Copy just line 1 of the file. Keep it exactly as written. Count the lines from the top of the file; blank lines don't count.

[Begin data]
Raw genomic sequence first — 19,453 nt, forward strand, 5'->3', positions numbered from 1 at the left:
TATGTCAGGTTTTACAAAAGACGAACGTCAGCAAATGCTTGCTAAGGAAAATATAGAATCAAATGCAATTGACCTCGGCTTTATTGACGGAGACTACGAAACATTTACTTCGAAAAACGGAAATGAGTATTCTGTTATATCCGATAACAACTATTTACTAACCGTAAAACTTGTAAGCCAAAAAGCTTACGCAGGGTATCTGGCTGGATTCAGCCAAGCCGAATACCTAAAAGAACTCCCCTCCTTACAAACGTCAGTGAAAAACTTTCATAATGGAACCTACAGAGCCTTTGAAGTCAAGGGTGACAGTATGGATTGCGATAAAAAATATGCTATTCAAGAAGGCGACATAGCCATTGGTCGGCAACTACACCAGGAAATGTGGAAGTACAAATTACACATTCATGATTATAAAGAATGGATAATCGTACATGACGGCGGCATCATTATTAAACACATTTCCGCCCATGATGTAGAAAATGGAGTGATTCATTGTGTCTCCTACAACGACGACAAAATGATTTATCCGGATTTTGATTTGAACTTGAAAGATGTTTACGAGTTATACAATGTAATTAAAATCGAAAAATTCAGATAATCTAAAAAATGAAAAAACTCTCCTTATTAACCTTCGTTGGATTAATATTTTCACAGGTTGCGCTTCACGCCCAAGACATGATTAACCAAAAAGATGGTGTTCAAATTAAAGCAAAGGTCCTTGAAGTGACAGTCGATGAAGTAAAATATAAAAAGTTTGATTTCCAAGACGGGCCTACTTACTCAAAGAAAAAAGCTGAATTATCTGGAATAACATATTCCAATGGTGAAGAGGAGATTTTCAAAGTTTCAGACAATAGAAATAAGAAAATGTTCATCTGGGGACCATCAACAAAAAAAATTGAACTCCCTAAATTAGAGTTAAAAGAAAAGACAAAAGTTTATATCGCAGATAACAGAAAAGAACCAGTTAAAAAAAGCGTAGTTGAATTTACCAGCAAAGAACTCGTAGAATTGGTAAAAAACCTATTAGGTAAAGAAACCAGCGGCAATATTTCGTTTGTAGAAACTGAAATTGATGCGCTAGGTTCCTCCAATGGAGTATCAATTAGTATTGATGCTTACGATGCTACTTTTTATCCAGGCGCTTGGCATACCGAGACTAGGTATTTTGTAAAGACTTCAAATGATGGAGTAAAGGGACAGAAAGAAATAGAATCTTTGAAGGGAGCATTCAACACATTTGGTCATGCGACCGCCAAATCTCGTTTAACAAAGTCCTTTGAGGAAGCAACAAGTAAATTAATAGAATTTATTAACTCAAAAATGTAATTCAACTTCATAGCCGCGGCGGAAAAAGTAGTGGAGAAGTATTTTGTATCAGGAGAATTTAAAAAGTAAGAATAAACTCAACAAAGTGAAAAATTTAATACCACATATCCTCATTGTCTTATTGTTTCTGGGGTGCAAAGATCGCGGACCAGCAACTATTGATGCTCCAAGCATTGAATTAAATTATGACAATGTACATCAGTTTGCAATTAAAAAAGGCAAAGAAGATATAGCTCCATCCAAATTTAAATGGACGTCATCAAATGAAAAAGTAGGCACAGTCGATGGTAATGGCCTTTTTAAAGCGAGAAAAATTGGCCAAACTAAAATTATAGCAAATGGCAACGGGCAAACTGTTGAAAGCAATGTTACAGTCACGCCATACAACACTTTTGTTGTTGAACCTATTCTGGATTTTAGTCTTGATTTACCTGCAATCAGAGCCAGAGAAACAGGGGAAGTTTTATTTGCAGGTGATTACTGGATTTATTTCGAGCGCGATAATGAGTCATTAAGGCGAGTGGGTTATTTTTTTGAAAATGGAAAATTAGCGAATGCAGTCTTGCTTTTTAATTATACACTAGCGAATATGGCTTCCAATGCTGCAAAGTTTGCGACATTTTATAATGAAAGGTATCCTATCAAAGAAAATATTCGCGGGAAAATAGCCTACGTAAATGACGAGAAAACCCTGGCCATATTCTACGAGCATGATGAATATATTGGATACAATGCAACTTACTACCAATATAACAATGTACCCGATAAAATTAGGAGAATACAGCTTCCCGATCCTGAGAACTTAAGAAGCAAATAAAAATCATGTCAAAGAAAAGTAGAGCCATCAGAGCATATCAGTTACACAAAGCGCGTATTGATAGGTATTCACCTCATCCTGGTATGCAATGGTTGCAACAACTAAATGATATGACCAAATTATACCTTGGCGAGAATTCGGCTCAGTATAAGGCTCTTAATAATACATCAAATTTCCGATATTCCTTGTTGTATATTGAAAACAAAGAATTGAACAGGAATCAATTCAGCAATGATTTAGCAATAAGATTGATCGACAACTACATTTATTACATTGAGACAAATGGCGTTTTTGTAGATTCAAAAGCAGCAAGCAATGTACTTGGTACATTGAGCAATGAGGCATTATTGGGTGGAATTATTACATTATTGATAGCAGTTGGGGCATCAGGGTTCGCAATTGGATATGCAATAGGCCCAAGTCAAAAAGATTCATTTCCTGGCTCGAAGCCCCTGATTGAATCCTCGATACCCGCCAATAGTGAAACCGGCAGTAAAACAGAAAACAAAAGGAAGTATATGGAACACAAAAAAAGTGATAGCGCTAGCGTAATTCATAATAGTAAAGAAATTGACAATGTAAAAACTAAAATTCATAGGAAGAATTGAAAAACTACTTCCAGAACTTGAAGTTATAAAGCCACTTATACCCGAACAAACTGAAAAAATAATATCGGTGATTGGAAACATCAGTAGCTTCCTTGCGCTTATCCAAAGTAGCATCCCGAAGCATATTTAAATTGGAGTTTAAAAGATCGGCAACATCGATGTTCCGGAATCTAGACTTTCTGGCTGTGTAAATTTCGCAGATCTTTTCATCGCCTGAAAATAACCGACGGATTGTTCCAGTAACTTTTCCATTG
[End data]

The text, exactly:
Raw genomic sequence first — 19,453 nt, forward strand, 5'->3', positions numbered from 1 at the left: